July 15, 2014 on 9:55 am | In Bravo, Government, Green, New Developments, Problem Solving, Uncategorized, world | 2 Comments

by Jodi Summers

The SoCal Industrial Real Estate Blog enjoys watching the Port of Long Beach evolve.

Each year, when the Port offers free harbor tours from May to Nov. 1, we try to snag a reservation and enjoy the evolution.

Founded in 1911, the 3,200-acre Port of Long Beach is a premier gateway for trade between the United States and Asia The Port of Long Beach is one of the world’s busiest seaports, a leading gateway for trade between the United States and Asia. It supports over a million jobs nationally and generates billions of dollars in economic activity each year. Here’s how the numbers break down.

Each year, the Port handles:

More than 6.7 million 20-foot container units (TEUs)

Cargo valued at $180 billion

63.1 million metric tons of cargo

4,000 vessel calls


The Port’s loaded containers account for:

1/3 moving through all California ports

1/4 moving through all West Coast ports

nearly 1 in 5 moving through all U.S. ports


The Port comprises:

3,200 acres of land

10 piers

80 berths

66 post-Panamax gantry cranes

Shipping terminals (22)

5 break bulk (automobiles, lumber, steel, iron ore)

6 bulk (petroleum coke, salt, gypsum, cement)

6 container

5 liquid bulk (petroleum)

International ranking

Long Beach is the second busiest port in the United States

Long Beach is the 18th busiest container cargo port in the world

If combined, the ports of Long Beach and Los Angeles would be the world’s eighth-busiest port complex by container volume, after Shanghai, Singapore, Hong Kong, Shenzhen (China), Busan (S. Korea), Ningbo (China) and Guangzhou (China).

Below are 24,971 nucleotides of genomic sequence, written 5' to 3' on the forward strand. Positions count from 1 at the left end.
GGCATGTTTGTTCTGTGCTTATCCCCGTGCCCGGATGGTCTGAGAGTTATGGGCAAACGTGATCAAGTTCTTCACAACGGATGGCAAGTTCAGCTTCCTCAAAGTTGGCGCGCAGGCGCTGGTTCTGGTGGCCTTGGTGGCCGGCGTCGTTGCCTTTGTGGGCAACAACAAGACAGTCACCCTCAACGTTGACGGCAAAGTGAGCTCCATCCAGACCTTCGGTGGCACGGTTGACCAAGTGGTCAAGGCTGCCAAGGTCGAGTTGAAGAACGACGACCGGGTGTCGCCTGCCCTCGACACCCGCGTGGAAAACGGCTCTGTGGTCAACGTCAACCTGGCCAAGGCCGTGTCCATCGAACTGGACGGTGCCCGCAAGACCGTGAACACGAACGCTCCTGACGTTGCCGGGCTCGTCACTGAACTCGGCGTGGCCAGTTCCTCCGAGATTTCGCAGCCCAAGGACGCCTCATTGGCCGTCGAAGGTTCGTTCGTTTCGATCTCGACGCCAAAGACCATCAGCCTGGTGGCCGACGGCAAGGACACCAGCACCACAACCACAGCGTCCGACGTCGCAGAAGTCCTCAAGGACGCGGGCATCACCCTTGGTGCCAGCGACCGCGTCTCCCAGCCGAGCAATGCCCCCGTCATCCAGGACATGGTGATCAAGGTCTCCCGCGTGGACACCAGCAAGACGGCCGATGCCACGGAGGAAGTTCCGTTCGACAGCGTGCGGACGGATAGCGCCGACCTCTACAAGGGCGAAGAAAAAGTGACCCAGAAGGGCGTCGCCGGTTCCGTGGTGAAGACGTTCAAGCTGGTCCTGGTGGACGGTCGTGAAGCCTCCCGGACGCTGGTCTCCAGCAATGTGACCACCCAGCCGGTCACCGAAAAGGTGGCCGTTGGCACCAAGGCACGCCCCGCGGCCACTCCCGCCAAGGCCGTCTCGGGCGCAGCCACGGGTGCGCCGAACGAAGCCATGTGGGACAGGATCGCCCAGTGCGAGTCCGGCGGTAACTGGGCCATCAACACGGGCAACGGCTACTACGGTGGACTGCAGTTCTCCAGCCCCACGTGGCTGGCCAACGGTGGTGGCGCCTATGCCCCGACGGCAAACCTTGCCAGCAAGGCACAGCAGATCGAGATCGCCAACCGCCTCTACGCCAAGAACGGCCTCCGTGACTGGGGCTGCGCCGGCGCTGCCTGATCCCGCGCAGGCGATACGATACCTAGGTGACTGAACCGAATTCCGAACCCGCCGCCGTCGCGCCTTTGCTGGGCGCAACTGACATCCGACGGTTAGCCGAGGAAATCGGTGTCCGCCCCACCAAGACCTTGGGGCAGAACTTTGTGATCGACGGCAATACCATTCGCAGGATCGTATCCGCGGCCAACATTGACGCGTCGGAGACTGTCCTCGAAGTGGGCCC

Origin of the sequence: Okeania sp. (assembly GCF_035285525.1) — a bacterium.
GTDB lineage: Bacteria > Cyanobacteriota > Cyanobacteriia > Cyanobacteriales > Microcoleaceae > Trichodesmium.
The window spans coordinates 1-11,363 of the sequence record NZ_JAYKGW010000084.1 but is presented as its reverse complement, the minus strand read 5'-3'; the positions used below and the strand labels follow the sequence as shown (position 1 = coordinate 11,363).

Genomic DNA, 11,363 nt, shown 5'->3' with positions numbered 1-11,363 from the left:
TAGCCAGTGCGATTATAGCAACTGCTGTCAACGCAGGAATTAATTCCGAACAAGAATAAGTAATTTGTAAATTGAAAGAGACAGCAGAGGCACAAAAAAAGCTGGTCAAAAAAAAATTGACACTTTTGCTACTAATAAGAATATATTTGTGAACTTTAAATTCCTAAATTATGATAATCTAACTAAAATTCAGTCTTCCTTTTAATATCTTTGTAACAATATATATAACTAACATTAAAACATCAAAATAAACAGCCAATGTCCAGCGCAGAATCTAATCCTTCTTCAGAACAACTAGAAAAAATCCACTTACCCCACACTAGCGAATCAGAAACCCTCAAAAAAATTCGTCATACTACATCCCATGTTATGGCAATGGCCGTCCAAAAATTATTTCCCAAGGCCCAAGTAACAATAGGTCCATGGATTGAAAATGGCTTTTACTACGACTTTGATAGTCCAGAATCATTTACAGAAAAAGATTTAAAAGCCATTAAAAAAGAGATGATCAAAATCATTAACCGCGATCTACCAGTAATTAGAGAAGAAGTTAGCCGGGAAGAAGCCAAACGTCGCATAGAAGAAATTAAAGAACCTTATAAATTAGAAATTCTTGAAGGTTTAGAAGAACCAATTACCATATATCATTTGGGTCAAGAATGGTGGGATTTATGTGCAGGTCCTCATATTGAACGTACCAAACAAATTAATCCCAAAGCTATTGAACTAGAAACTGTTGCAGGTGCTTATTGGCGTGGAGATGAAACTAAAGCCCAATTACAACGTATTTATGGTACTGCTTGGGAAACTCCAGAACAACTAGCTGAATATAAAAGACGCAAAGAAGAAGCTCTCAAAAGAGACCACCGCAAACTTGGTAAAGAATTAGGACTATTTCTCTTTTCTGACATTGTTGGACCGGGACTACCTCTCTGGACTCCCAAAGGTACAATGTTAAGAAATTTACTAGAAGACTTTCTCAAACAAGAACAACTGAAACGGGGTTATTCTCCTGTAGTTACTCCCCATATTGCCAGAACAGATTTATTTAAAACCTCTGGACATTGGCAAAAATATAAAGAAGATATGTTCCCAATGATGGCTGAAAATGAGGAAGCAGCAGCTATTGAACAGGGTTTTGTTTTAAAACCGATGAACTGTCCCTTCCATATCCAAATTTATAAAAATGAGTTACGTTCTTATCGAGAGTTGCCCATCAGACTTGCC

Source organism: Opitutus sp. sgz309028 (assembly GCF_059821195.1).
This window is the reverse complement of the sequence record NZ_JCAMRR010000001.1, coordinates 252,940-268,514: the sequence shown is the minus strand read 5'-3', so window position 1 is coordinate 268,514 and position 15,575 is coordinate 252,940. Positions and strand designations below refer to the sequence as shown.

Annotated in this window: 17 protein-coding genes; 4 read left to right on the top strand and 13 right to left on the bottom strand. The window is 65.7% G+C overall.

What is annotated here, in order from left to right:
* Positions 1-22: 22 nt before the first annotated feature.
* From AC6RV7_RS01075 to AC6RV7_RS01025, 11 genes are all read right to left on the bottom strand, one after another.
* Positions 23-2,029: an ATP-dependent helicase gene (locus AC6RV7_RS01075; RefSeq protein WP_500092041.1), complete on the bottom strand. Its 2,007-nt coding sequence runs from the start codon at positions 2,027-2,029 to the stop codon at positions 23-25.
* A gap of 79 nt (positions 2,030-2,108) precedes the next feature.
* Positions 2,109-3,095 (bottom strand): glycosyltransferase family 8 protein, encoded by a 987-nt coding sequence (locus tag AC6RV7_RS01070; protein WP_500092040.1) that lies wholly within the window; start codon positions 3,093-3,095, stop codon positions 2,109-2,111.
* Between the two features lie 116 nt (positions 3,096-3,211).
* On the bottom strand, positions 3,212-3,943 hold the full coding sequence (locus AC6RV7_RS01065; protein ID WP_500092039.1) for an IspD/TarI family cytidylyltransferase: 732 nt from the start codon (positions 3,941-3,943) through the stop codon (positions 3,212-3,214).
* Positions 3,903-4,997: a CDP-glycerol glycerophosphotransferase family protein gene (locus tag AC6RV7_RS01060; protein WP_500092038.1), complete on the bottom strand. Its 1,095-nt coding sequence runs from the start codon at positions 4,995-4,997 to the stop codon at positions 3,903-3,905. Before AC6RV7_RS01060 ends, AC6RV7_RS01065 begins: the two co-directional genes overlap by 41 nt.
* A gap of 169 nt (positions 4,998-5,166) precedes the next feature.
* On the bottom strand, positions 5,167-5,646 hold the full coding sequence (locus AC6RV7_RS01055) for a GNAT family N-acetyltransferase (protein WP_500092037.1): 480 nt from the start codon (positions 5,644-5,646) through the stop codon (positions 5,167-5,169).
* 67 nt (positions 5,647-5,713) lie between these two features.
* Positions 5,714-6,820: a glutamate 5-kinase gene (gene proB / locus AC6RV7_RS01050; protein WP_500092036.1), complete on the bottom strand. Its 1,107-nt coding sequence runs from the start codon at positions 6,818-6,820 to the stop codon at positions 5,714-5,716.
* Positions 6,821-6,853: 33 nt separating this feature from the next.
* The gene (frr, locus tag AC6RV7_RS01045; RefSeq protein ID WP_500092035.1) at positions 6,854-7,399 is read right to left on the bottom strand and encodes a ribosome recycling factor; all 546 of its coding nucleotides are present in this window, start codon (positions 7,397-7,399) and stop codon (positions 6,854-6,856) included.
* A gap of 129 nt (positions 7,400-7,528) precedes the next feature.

Port-related employment

30,000 jobs (about one in eight) in Long Beach

316,000 jobs (or one in 22) in the five-county Southern California region

1.4 million jobs throughout the U.S. are related to Long Beach-generated trade


Regional economic impacts

More than $5 billion a year in U.S. Customs revenues from the Long Beach/Los Angeles ports

About $4.9 billion a year in local, state and general federal taxes from Port-related trade

More than $47 billion in direct and indirect business sales yearly

Nearly $14.5 billion in annual trade-related wages


Trading partners

East Asian trade accounts for more than 90% of the shipments through the Port

Top trading partners by tonnage are; China, South Korea, Japan, Hong Kong, Taiwan, Vietnam, Iraq, Australia, Ecuador and Indonesia.


Top Imports

Crude oil






Top Exports

Petroleum coke

Petroleum bulk


Waste paper


Enjoy more photos @








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  1. The Long Beach Board of Harbor Commissioners approved an $858 million budget for the Port of Long Beach in the upcoming fiscal year, with two-thirds of the spending set aside for a robust building and modernization program.

    For the fiscal year starting Oct. 1, 2014, the Harbor Department plans to spend $579 million on capital projects ― part of a decade-long, $4 billion investment in Port upgrades and efficiency improvements. The ongoing Desmond Bridge Replacement Project and Middle Harbor Terminal Redevelopment will continue to be the Port’s largest construction projects.

    Comment by Port of Long Beach — July 15, 2014 #

  2. $1 Million Settlement With the City of Glendale for Alleged UST Violations

    The State Water Resources Control Board (State Water Board) has reached a $1 million settlement with the city of Glendale for alleged violations of regulations concerning storage of hazardous substances in underground storage tanks (UST) at 11 facilities owned by the city.

    This lawsuit is the first enforcement action by the State Water Board’s Office of Enforcement under the State Water Board’s Government Owned and/or Operated Tank (GOT) initiative that started in 2010 with the assistance of the US Environmental Protection Agency and the second enforcement action by the State Water Board against a public entity for UST violations. The GOT initiative aims to level the playing field with respect to compliance and enforcement between privately and publicly owned and operated USTs.

    Press Release:



    Comment by State Water Resources Control Board — July 25, 2014 #

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